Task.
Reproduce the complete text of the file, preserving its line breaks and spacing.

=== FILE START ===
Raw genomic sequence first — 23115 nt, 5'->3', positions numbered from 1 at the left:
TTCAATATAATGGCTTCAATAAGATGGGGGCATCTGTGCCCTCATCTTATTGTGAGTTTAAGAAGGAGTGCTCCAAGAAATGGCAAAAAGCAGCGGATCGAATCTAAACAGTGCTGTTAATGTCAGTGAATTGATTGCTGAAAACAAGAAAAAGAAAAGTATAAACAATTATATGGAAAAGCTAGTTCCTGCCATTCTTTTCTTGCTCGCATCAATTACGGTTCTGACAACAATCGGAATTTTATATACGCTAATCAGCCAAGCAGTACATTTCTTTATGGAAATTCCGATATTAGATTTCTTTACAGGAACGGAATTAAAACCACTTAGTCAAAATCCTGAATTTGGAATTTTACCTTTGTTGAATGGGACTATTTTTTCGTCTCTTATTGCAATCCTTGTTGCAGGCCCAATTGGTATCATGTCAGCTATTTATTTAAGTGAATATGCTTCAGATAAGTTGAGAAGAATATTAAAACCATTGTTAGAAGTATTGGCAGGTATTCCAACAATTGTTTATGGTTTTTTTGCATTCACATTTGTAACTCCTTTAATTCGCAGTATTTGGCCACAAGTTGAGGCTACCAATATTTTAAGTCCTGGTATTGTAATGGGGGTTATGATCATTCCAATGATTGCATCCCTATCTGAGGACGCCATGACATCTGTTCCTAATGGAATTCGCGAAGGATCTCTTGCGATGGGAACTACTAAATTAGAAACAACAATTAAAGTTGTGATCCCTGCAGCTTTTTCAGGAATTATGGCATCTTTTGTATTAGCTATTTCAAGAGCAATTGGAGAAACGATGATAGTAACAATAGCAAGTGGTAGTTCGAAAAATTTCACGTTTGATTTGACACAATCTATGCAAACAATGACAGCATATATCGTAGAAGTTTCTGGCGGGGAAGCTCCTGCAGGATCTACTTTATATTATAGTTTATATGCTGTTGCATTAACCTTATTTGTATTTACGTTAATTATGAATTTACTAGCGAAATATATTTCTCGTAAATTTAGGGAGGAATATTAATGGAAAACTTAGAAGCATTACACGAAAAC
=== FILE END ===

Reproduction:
Raw genomic sequence first — 23115 nt, 5'->3', positions numbered from 1 at the left:
TTCAATATAATGGCTTCAATAAGATGGGGGCATCTGTGCCCTCATCTTATTGTGAGTTTAAGAAGGAGTGCTCCAAGAAATGGCAAAAAGCAGCGGATCGAATCTAAACAGTGCTGTTAATGTCAGTGAATTGATTGCTGAAAACAAGAAAAAGAAAAGTATAAACAATTATATGGAAAAGCTAGTTCCTGCCATTCTTTTCTTGCTCGCATCAATTACGGTTCTGACAACAATCGGAATTTTATATACGCTAATCAGCCAAGCAGTACATTTCTTTATGGAAATTCCGATATTAGATTTCTTTACAGGAACGGAATTAAAACCACTTAGTCAAAATCCTGAATTTGGAATTTTACCTTTGTTGAATGGGACTATTTTTTCGTCTCTTATTGCAATCCTTGTTGCAGGCCCAATTGGTATCATGTCAGCTATTTATTTAAGTGAATATGCTTCAGATAAGTTGAGAAGAATATTAAAACCATTGTTAGAAGTATTGGCAGGTATTCCAACAATTGTTTATGGTTTTTTTGCATTCACATTTGTAACTCCTTTAATTCGCAGTATTTGGCCACAAGTTGAGGCTACCAATATTTTAAGTCCTGGTATTGTAATGGGGGTTATGATCATTCCAATGATTGCATCCCTATCTGAGGACGCCATGACATCTGTTCCTAATGGAATTCGCGAAGGATCTCTTGCGATGGGAACTACTAAATTAGAAACAACAATTAAAGTTGTGATCCCTGCAGCTTTTTCAGGAATTATGGCATCTTTTGTATTAGCTATTTCAAGAGCAATTGGAGAAACGATGATAGTAACAATAGCAAGTGGTAGTTCGAAAAATTTCACGTTTGATTTGACACAATCTATGCAAACAATGACAGCATATATCGTAGAAGTTTCTGGCGGGGAAGCTCCTGCAGGATCTACTTTATATTATAGTTTATATGCTGTTGCATTAACCTTATTTGTATTTACGTTAATTATGAATTTACTAGCGAAATATATTTCTCGTAAATTTAGGGAGGAATATTAATGGAAAACTTAGAAGCATTACACGAAAAC